At , gym class became a little more than kickball and jumping rope this winter.
Students channeled their inner Fred Astaires and Ginger Rogers, with comprehensive lessons on dance, including hip-hop, tap and ballet. They even got to participate in a county dance festival and perform at a local college basketball game.
Physical education teacher Karen Webster said the inspiration for the dance units came from her college intern this winter, who is head of the dance team at UMBC.
Meghan Alokonis, a senior at the college, sheepishly admitted to Webster one day that her background was in dance, not traditional physical education.
Webster saw it as an opportunity.
“I said ‘well, we can do dance in PE ... dance is aerobic!’” she said. “So we came up with a game plan.”
Webster began by lobbying her principal for a couple of free dance assemblies featuring local hip-hop and ballet groups. Then, Webster and Alokonis worked to integrate dance into physical education classes, starting with lessons in the contra dance, a form of partnered folk dancing.
Students in all grades got lessons from Alokonis in hip-hop, jazz, tap and ballet, and she worked with Webster and other teachers to tie in lessons on music, history, geometry and even weather.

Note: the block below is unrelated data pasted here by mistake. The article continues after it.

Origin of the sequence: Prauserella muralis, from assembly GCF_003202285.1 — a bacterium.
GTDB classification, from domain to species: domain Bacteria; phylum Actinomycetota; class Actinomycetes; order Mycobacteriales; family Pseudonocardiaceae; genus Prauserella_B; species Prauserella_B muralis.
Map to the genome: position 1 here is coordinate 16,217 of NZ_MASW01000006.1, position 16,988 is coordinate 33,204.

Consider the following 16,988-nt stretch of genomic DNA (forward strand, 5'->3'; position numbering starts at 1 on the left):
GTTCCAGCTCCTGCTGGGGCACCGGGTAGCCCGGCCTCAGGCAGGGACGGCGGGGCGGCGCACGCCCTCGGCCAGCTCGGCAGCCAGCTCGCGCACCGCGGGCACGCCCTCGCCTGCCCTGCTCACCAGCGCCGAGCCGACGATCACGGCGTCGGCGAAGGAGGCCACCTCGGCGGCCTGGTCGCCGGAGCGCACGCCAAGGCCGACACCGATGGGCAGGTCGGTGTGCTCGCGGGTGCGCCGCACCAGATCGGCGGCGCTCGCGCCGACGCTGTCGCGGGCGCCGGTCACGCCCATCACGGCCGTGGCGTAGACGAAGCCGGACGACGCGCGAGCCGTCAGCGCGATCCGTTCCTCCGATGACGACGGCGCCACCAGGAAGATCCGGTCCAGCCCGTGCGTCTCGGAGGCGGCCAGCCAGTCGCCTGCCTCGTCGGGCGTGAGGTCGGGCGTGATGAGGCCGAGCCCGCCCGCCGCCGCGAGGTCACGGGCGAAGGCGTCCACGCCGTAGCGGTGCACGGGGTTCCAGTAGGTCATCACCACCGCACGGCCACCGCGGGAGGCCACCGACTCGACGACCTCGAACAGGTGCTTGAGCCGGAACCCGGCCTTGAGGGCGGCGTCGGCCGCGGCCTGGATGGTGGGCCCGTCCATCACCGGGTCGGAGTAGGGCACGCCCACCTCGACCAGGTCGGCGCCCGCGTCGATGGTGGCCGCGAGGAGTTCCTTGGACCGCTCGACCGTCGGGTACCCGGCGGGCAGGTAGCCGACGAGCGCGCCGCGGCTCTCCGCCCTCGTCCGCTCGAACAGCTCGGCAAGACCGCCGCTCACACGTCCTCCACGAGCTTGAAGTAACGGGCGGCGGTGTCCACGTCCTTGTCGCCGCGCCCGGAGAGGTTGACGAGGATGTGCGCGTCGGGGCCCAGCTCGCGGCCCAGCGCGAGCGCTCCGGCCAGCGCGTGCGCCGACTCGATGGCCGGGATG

“I said, ‘By the end of this year, I want you all to be dancing,’” Webster said. “We became dancing fools at Waugh Chapel."
On Feb. 9, about 15 students from Waugh Chapel took part in a county dance festival at Chesapeake High School. Webster and Alokonis worked with the captain of the Arundel High School dance team on choreography.
Then on Feb. 15, six girls danced with Alokonis and the UMBC dance team during halftime of a basketball game.
“The kids loved it,” Webster said of the dance units. “And we had fun, and that’s what it’s all about.”
She said she will continue incorporating dance into her physical education classes, and has spoken to the head of the county's dance department to consider making it a more common thing at the elementary school level.
“I’m going to keep these routines year after year," she said. "I’d be a fool not to.”